345x: very faint pair; pushes past elongated to resolved 20% of time with secondary seen as smaller; suspect separation is greater than 0.586”—re-measure desired
Hu 112 (07018-1118) mags 7.03/7.70; pa = 197°; sep = 0.62”, 2014 (solid data)
345x: pointy in correct pa;
460x: snowman shape, but not resolved; just below resolution limit; will get a re-measure of separation as this is an important data point
SEE 79 (07263-2810) mags 8.75/8.87; pa = 305°; sep = 0.721”, 2015.5 (Gaia DR2, solid data)
552x (Pentax XO 2.5/Paracorr Type 1, setting 1): pushes past resolved to split 50% of time, stars are two even points of light
Bu 568 (06238-1947) mags 6.85/8.18; pa = 185°; sep = 0.849”, 2017 (solid data)
460x: mostly pointy, but 20% of time small secondary disc seen touching primary; just above resolution limit; surprisingly difficult—will get a re-measure of separation
Bu 324AB (06497-2405) mags 6.56/7.93; pa = 210°; sep = 1.797”, 2015.5 (Gaia DR2, solid data)
345x: easily split; secondary a bit whiter and smaller than primary
Bu 328AB (07067-1118) mags 5.70/6.91; pa = 111°; sep = 0.58”, 2003 (data is old)
345x: single star;
460x: diffraction ring brightens to show distinct secondary as resolved 20% of time;
627x: persistent blur in correct pa sharpens to resolved secondary 40% of time; just above resolution limit; separation re-measure desired
Bu 753 (06287-3222) mags 7.60/5.86; pa = 43°; sep = 1.177”, 2015.5 (Gaia DR2, solid data)
345x: easily split, secondary is much smaller; Gaia DR2 indicates the presence of a third star: a mag 5.9 component separated from A by ~0.52” and possessing a similar proper motion as B; WDS note: Bu 753 is variable; will get an image to see if there are indeed three stars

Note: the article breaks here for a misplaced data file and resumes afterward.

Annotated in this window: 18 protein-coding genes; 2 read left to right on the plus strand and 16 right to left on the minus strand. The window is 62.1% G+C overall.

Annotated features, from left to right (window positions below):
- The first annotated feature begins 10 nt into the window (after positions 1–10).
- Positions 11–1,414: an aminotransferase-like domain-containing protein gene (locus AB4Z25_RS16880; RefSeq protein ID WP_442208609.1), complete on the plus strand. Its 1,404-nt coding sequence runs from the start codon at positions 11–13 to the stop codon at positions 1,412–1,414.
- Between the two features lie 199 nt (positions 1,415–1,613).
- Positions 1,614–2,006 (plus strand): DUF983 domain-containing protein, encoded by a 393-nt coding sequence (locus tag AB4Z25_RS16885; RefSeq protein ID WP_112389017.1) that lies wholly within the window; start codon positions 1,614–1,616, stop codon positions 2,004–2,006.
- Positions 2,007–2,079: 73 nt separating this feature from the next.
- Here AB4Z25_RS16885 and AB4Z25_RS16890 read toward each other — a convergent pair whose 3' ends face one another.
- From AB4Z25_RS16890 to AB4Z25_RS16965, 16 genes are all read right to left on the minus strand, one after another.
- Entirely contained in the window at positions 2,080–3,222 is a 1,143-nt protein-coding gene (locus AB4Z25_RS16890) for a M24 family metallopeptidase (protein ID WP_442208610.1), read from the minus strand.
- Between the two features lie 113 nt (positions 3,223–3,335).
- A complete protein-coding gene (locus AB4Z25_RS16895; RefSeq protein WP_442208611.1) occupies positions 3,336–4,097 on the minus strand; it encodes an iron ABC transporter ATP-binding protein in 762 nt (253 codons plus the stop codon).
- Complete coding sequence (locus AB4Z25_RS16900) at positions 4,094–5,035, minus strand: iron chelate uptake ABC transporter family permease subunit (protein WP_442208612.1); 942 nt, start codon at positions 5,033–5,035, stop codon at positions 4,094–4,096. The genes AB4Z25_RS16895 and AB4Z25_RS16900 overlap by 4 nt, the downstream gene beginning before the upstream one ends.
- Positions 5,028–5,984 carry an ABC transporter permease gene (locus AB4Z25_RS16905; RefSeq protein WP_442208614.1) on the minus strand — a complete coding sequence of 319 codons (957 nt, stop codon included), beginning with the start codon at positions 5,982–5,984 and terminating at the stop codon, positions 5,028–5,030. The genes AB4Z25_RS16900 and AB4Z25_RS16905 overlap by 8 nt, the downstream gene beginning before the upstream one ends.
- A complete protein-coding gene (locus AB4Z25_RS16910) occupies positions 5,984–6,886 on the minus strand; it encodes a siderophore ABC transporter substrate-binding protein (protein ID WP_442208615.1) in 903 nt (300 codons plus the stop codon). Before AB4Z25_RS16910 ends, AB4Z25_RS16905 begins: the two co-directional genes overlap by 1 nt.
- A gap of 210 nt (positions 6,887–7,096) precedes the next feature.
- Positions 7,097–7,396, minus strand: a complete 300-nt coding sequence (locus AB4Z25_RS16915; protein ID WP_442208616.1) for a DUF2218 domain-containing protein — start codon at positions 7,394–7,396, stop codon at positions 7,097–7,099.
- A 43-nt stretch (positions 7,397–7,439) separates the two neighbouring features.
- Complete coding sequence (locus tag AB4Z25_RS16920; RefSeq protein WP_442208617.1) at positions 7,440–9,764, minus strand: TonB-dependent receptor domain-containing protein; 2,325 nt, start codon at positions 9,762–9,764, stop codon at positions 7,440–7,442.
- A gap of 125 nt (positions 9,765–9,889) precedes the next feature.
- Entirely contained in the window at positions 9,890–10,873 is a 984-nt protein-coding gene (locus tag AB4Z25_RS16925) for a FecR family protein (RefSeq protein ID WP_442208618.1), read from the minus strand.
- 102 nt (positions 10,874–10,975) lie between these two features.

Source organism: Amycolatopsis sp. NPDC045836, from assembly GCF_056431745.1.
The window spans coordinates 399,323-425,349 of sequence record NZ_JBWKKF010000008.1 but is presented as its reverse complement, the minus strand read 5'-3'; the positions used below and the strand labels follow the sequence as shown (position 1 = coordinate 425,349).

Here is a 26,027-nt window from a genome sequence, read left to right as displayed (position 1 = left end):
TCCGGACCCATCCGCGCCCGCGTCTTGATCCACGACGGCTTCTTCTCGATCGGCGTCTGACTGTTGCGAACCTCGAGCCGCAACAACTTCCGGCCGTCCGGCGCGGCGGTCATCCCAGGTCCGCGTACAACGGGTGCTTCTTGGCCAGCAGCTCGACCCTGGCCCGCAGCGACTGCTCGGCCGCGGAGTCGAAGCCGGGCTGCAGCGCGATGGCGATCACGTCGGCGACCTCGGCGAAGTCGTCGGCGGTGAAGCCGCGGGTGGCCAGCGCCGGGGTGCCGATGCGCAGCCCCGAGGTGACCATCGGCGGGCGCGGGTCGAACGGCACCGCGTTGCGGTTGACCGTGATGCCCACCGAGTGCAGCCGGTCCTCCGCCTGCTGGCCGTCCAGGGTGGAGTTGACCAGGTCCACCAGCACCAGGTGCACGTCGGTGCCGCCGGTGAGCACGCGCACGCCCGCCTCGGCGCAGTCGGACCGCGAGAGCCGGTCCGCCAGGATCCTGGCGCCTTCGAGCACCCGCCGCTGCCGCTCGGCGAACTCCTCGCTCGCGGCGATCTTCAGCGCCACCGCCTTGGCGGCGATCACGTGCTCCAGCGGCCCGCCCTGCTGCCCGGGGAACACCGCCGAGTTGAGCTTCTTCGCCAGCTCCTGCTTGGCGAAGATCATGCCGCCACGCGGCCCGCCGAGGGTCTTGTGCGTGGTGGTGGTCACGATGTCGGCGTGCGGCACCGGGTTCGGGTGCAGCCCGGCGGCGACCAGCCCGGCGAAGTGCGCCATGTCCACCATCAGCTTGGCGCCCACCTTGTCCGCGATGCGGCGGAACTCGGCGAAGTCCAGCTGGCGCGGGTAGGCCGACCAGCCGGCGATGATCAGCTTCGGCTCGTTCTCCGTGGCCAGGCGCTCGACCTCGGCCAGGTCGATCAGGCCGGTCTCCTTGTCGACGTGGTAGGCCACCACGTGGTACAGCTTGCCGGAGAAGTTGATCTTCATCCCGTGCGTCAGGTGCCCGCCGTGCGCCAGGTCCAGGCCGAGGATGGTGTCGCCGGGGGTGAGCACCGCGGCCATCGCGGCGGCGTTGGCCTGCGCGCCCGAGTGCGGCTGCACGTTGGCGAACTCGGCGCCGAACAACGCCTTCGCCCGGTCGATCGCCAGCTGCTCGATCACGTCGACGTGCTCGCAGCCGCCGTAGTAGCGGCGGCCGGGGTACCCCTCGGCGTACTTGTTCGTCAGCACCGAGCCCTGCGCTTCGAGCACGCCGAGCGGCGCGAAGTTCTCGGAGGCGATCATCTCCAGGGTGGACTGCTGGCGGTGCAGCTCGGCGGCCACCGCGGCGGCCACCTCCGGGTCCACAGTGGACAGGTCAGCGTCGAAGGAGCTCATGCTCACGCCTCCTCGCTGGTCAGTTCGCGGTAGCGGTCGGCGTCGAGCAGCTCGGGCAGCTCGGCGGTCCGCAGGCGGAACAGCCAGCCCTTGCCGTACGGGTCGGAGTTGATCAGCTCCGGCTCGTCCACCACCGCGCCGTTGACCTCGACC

Bu 18 (06167-12) mags 7.06/8.42; pa = 286°; sep = 1.872”, 2017 (solid data)
345x: split without difficulty, averted vision helps visualize fainter secondary
A 2866 (07267+0424) mags 9.34/10.04; pa = 138°; sep = 0.671”, 2015.5 (Gaia DR2, solid data)
preliminary evidence indicates this is a limit object; unfortunately, details of observing notes are lost; will need to re-examine next season
Bu 884 (05030-1226) mags 8.98/9.44; pa = 12°; sep = 0.6”, 1991 (data is old)
345x: at most object is pointy or elongated past being a single star; definitely below the resolution limit (too faint and too tight); re-measure of separation needed
B 1951 (05467-2101) mags 8.54/9.48; pa = 243°; sep = 0.62”, 1991 (data is old)
as yet unobserved; requires separation re-measure
A 3018 (05457-1447) mags 9.43/9.39; pa = 303°; sep = 0.707”, 2017 vs 0.909”, Gaia DR2 (significant separation discrepancy)
as yet unobserved; requires separation re-measure
Hu 106 (06093-1141) mags 9.44/9.98; pa = 332°; sep = 0.74”, 1991 (data is old)
345x: viewed for a long time; was an extended rod the vast majority of the time with possible resolution to two discs <10% of the time; right at resolution limit; requires re-measure of separation
Bu 314AB (04590-1623) mags 5.92/7.50; pa = 315°; sep = 0.73”, 4th Int. Cat. estimate
460x: resolved to a dot from a blur of light about 20% of time;
627x: similar to 460x observation but separation a bit wider when seeing allows; this object is at the limit of resolution, requires a re-measure of separation
Bu 320AB Nihal (05282-2046) mags 2.90/7.50; pa = 8°; sep = 2.670” (2015.5, Gaia DR2, data is solid)
230x: very difficult because low in sky, secondary flickers into view as a tiny dot in correct pa 25% of time; at resolution limit
Bu 98 (06327-0520) mags 8.37/8.31; pa = 152°; sep = 0.58”, 2002 (data is old, scant)
460x: elongated only, never resolved;
627x: 10% of time moves past elongated to show two stars of uneven magnitude just touching and (possibly resolved?); at or just below resolution limit; requires re-measure of separation
RST 3489 (07044-1027) mags 7.40/8.45; pa = 299°; sep = 0.65”, 4th Int. Cat. estimate (scant data)
460x: brightening of diffraction ring in correct pa;